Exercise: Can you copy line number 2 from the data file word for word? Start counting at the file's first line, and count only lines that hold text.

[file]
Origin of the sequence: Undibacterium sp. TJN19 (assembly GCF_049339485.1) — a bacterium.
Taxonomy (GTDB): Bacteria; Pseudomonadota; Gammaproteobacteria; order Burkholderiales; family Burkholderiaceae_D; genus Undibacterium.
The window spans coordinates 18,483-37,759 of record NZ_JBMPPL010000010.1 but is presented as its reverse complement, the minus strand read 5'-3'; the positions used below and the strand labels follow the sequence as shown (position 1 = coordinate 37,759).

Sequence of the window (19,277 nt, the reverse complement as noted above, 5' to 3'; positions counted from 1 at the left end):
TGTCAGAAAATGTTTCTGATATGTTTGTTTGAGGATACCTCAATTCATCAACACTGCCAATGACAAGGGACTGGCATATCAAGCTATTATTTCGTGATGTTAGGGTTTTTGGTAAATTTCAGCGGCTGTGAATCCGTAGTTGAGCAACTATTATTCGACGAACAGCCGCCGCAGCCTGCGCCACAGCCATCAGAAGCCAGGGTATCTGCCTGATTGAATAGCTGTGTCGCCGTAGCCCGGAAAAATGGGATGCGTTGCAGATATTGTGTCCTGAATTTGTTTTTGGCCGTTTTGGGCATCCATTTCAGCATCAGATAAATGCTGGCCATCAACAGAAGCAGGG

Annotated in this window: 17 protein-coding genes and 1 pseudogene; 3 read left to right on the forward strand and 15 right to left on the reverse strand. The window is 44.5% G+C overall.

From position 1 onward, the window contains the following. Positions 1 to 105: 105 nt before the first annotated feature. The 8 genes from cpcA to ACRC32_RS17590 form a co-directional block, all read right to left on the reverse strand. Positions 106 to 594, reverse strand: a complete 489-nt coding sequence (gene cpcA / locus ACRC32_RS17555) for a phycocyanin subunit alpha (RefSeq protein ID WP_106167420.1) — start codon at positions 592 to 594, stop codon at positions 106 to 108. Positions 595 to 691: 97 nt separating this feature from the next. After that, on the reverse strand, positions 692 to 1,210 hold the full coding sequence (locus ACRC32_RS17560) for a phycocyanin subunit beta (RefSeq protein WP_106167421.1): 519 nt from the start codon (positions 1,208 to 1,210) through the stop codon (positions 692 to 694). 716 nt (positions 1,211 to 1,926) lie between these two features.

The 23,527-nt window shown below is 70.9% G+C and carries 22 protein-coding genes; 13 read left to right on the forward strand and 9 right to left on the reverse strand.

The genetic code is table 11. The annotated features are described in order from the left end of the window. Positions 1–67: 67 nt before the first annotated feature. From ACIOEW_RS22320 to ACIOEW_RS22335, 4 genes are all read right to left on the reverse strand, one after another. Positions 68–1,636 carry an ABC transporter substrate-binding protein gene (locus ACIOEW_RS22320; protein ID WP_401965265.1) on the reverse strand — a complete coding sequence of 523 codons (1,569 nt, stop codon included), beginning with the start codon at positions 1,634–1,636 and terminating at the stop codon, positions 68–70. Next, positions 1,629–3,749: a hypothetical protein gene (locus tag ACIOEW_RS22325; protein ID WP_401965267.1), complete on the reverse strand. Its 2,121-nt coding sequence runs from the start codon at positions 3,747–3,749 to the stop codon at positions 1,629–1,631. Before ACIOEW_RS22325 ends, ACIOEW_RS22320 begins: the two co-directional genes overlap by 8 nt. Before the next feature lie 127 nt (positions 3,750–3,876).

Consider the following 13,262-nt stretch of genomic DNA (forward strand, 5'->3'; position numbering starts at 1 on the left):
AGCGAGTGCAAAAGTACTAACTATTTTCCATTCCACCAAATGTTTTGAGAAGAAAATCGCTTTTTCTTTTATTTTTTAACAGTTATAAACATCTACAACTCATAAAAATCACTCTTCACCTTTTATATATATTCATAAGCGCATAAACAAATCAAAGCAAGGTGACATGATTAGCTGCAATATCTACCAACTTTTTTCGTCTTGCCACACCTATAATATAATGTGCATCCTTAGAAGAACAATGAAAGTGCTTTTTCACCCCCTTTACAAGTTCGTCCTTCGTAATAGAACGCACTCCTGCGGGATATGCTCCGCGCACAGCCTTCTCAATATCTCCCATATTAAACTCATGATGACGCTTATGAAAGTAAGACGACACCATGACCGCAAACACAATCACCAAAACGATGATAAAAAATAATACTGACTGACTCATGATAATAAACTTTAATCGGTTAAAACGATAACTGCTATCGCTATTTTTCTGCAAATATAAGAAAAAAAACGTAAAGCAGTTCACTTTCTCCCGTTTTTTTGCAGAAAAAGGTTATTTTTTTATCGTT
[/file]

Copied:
Taxonomy (GTDB): Bacteria; Pseudomonadota; Gammaproteobacteria; order Burkholderiales; family Burkholderiaceae_D; genus Undibacterium.